To offset commodity costs that are expected to rise through the high teens for the year, the CPG giant introduced another round of price increases early in its fourth quarter, CFO and vice chairman Hugh Johnston told investment analysts during the company’s third quarter earnings call yesterday. These follow an average increase of 12% in the second quarter, 10% in the first quarter and 7% in the fourth quarter of last year.
He added that the company could raise prices again given the strength of its products’ performance and consumers’ apparent willingness to absorb the increases.
“I still think we’re capable of taking whatever pricing we need,” he said, noting that while PepsiCo is hedged about six to nine months out – which is consistent with past practices – it still could be impacted next year by the highly volatile commodity cycle.
Johnston stopped short of making predictions about the upcoming year, noting the macroeconomic climate remains highly unpredictable even though there has been some softening in select commodity prices and PepsiCo’s basket is well diversified so that it should have wiggle room across its portfolio even if there are dramatic spikes in a few places.
‘Affordable treats and small moments of pleasure continue to be a key need state’
His assessment about PepsiCo’s ability to continue raising price as necessary without fallout from the shopper is based on ongoing “relatively low elasticity” despite previous rounds of price hikes.
In terms of inflation, CEO Ramon Laguarta added he expects the upward trend to continue, but he also thinks the positioning of many PepsiCo products as affordable indulgences will help protect them from any consumer pullback.
“Our categories seem to be growing faster than food and food is growing faster than non-food. I don’t think that’s going to change,” he said. However, he added, “We’ve see, I think, affordable treats and small moments of pleasure continue to be a key need state [for] consumers today and our categories play in the space. I think we should assume that will continue in spite of all the ups and downs.”
Despite Laguarta’s optimism about PepsiCo’s long-term outlook and ability to offset inflation through pricing and still gain market share, he cautioned future quarters might not be as positive as the company’s most recent.
Cautious optimism for coming quarters rests on innovation, promos and branding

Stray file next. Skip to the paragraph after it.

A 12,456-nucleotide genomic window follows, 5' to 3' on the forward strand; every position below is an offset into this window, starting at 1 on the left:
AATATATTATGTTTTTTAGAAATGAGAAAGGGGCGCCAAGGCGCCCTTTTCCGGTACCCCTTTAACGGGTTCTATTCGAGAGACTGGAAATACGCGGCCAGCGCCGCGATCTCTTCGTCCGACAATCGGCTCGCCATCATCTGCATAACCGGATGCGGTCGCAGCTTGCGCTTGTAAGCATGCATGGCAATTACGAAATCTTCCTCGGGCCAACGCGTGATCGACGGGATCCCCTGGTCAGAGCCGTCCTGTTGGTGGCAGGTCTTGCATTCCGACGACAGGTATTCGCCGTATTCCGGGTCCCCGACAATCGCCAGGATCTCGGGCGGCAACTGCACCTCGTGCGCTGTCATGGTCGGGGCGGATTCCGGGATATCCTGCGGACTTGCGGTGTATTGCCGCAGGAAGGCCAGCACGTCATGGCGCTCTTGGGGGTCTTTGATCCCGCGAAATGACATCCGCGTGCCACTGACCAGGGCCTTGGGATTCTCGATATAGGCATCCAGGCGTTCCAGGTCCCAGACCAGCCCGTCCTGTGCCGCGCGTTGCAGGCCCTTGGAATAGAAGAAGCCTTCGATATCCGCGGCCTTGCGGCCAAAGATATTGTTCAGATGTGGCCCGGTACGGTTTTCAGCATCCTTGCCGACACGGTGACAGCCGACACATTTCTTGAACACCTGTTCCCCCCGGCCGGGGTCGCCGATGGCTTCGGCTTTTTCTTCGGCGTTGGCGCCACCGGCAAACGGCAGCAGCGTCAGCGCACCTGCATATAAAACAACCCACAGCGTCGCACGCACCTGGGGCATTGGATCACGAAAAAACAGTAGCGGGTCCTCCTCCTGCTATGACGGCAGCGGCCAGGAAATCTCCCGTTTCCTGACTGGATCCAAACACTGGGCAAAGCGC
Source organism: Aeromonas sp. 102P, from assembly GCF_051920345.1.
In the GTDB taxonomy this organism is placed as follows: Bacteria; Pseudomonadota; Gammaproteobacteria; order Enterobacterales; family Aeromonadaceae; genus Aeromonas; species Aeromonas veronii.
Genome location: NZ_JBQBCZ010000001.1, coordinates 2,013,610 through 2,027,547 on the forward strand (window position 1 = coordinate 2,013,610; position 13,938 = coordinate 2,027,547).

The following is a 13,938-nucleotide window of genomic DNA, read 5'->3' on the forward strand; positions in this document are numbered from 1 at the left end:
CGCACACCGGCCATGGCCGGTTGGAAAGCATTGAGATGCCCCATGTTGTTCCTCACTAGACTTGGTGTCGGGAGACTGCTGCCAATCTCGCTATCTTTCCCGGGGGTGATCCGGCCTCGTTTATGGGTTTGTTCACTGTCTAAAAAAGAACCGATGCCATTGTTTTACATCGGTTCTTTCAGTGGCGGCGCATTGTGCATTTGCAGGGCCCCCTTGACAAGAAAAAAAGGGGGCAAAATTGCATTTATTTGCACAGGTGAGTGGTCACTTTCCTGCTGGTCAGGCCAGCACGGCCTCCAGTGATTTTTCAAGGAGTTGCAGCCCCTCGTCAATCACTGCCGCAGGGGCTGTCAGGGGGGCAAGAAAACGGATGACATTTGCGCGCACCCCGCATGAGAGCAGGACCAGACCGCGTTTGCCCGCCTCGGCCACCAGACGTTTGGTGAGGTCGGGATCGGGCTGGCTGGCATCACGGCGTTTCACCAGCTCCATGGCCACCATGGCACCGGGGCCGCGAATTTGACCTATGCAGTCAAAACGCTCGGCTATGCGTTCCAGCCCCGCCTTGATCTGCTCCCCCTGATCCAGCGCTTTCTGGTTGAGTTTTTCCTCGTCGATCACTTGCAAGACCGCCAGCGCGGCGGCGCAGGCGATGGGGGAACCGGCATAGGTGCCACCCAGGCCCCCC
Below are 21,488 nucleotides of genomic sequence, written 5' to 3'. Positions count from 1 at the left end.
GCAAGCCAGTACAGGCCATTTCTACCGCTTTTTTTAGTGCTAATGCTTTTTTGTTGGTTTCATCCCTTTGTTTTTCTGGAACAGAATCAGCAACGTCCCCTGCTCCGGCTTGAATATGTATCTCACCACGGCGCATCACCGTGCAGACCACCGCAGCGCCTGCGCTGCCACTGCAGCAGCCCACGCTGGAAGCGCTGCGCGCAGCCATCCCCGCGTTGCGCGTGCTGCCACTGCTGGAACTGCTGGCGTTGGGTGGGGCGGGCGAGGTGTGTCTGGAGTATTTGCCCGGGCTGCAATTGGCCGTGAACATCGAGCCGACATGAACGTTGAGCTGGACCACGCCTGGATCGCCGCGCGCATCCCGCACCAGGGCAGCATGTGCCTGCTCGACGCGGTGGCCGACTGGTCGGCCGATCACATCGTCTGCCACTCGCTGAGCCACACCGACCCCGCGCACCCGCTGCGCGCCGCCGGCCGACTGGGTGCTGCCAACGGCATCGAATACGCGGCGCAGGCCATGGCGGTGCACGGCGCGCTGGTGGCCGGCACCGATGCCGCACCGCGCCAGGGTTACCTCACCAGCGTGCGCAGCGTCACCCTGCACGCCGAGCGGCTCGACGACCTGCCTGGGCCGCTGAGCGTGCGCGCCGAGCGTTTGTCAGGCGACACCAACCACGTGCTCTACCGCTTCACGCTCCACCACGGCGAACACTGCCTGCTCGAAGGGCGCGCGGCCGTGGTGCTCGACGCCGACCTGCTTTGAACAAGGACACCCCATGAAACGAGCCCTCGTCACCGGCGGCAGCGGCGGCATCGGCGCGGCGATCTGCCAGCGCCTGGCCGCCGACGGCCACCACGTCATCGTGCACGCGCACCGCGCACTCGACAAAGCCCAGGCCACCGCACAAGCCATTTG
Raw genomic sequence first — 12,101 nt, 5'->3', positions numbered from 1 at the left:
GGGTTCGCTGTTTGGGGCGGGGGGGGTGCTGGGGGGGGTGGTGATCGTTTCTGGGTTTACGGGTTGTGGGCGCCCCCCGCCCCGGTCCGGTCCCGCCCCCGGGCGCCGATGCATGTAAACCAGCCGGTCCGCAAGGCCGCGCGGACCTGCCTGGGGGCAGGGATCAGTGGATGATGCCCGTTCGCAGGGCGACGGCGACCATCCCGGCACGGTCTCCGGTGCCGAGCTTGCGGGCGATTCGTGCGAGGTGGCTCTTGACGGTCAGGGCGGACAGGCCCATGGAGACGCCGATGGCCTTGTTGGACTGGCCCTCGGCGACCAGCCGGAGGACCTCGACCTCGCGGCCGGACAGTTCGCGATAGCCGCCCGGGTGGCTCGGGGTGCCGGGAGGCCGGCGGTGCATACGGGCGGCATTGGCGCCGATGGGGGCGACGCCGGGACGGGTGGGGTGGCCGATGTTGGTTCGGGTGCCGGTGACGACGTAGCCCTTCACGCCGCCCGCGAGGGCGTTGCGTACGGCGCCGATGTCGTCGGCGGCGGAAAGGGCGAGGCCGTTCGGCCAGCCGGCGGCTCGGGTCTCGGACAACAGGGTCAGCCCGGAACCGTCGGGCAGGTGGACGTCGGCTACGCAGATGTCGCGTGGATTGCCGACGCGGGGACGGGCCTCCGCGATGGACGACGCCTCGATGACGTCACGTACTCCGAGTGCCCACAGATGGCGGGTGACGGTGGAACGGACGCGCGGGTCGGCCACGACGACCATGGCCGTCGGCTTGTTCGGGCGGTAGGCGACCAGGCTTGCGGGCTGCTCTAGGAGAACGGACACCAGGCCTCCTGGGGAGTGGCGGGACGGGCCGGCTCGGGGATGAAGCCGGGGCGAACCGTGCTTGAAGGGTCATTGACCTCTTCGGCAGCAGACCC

He described the company’s 16% increase in organic sales and 14% core constant currency earnings per share growth in the third quarter as “outstanding,” but also it may not be sustainable in coming quarters given the pricing the company is taking.
Still, he said, “we’re aspiring to beat our long term as many quarters as possible.”
He suggested this may be possible thanks in part to PepsiCo’s increased investment in innovation, promotions and brand building – all of which create value in the consumers’ eyes, making it easier to justify higher prices.
Managing an increasingly complex supply chain
The increased variety of products, additional flavors and packaging sizes all add complexity to the supply chain at a time when it may still be strained, but Laguarta remains confident that expanding the portfolio is the right decision to drive sales and consumer engagement.
He explained that PepsiCo will manage extra costs and supply by leaning more heavily into formats where it has higher revenue per liter or per kilo and moving into channels where it can more easily take price because the consumer has different price expectations.
He also noted that the company is focusing on digital, which gives it more agility to adjust as necessary based on the market and consumer responses.
With this strategy in place and PepsiCo’s ongoing positive standing in consumers’ eyes, the company optimistically raised its guidance for the full year so that it now expects organic revenue for the year to increase 12% -- up from 10% -- and its earnings per share to increase 10% -- up from 8%.